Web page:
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City could see more parks

Update to document would call for a boost in sports fields in the city.

November 30, 2011|By Daniel Siegal, daniel.siegal@latimes.com

Boosting the city’s parks and recreational space should be a priority for La Cañada Flintridge, the Planning Commission concluded this week while working its way through the general plan update.

According to city planner Fred Buss and the draft general plan documents, the parks plan would call for a reevaluation of facilities it operates under a joint-use agreement with La Cañada Unified. For example, soccer fields could possibly be constructed on the Southern California Edison easement, or on similar non-developed public space in the city, Buss said.

The city has reached a goal set out in the 1980 general plan to provide the community with 10 acres of public space for every 1,000 residents, boasting 345 acres currently available for approximately 21,000 residents. However, that number includes large, non-developed open spaces, including Cherry Canyon in the Flintridge hills and Beckley Canyon in the upper Alta Canyada area. The developed parks and joint-use recreational facilities total just 26.1 acres.

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Planning Commissioner Rick Gunter said that the trails system and other open spaces are valuable, but that the city needs to provide residents with more developed parkland as well.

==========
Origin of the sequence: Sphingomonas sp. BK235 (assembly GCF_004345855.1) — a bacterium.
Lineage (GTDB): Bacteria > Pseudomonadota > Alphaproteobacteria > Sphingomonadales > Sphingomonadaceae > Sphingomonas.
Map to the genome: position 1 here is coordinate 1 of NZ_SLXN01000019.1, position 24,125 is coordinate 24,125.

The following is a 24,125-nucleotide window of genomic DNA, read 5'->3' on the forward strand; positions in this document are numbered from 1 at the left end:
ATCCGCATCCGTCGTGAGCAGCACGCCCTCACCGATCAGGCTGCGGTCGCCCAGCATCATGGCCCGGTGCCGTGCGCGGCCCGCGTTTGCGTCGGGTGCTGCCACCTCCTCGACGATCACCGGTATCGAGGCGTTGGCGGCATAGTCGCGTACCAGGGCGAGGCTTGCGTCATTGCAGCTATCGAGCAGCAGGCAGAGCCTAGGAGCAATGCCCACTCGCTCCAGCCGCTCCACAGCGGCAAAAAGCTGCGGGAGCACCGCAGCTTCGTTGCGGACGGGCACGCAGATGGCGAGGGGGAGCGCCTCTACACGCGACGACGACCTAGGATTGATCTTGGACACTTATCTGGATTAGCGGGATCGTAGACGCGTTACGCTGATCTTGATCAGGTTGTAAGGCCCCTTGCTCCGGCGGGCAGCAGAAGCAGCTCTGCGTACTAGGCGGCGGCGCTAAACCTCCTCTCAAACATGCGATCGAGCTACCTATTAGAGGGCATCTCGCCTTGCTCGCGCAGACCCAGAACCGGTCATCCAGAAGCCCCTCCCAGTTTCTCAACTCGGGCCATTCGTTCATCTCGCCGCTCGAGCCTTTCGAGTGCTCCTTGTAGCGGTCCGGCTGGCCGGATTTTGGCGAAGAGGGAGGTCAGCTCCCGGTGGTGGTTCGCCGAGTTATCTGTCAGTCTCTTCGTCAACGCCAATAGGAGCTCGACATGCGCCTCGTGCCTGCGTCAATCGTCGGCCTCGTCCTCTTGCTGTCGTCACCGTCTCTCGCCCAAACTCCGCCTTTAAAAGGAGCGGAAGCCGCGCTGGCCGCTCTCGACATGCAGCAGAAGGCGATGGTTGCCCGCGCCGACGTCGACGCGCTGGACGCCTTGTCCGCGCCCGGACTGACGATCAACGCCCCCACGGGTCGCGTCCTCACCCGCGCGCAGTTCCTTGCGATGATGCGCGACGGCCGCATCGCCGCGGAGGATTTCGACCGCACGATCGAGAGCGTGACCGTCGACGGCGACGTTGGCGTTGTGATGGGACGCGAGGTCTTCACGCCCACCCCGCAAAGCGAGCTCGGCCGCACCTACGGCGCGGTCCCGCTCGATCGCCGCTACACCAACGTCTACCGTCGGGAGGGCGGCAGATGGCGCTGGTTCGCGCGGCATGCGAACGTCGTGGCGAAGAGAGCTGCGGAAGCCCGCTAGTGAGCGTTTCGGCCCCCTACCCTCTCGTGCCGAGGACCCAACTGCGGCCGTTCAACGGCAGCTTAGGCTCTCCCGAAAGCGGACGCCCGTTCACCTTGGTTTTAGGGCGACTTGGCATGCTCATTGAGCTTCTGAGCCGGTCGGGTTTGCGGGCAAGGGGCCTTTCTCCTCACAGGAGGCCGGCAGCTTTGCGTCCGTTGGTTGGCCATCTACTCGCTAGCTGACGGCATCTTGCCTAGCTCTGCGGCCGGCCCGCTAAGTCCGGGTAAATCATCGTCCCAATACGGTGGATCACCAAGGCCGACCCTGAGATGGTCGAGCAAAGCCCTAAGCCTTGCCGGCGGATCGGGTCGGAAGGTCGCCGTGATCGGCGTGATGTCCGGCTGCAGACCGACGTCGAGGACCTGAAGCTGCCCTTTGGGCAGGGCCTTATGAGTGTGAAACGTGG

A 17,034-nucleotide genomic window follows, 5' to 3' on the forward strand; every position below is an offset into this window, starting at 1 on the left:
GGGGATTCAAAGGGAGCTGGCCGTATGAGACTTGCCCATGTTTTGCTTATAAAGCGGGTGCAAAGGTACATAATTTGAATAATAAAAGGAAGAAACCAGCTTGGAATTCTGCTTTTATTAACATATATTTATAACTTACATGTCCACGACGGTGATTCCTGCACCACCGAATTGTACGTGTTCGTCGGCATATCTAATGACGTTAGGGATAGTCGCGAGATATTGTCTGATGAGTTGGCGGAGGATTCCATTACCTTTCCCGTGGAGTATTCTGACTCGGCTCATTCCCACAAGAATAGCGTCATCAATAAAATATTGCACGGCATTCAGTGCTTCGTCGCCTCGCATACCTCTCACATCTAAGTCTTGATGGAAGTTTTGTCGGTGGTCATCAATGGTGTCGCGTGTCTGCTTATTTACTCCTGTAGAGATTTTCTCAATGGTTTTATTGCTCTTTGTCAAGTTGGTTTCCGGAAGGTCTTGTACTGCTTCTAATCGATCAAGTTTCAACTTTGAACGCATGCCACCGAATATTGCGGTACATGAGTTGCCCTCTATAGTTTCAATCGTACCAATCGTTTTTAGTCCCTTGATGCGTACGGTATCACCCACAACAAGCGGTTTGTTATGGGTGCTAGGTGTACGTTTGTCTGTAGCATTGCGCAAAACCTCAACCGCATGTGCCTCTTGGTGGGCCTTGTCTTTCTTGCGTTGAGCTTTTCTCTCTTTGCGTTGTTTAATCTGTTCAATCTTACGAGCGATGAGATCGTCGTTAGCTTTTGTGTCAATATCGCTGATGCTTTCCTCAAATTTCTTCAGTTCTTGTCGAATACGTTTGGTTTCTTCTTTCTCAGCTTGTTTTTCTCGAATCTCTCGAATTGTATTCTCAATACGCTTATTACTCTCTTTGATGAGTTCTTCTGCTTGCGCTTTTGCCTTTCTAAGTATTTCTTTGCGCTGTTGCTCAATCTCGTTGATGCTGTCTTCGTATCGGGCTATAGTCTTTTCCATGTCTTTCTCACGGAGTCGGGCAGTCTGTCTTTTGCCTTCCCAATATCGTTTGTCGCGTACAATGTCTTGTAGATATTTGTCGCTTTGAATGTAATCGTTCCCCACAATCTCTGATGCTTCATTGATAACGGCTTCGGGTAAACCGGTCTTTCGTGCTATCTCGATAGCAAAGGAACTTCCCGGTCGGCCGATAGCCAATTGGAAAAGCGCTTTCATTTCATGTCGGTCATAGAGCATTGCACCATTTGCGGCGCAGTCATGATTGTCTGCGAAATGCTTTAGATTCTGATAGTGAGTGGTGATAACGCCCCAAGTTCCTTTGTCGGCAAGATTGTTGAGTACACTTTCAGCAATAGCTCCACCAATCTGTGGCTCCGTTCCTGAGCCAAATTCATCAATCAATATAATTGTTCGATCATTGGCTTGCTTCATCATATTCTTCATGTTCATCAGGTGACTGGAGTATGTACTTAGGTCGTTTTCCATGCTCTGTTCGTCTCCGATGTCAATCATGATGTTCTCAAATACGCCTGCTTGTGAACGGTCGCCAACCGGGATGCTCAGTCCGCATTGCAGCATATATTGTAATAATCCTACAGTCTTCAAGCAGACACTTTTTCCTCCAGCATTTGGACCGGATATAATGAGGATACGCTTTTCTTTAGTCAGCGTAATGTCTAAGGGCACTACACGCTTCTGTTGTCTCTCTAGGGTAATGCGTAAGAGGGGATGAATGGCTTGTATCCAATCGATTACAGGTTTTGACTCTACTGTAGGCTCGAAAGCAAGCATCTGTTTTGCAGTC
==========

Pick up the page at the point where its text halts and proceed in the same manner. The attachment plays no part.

“I think counting those trails and those open acres is appropriate for who we are and who we want to stay,” said Gunter. “But I think developed parkland spaces have a different value from an open parkland space. They both have different values, and you need both.”

Gunter said that while the commission has seen data indicating that the population of La Cañada is aging, a slight demographic shift isn’t reason to disregard parkland.

“While [demographics have] changed somewhat, there are still some serious needs in this community for activity spaces,” he said. “Ball fields, for example, are used by people from 4 to 70 — it’s not just Little League.”

Buss said the proposed plan would function like the city’s Trails Master Plan, bringing focus and making the city more able to bring its resources to bear on the problem.

“If the Council agrees with that, they’ll adopt those policies … we’ll have some direction and some motivation, and we’ll be able to use that process to develop a formal plan for how to get parks in the city,” Buss said.

Parks and Recreation Commissioner James Kambe said he fully supports any effort to increase the city’s parkland.

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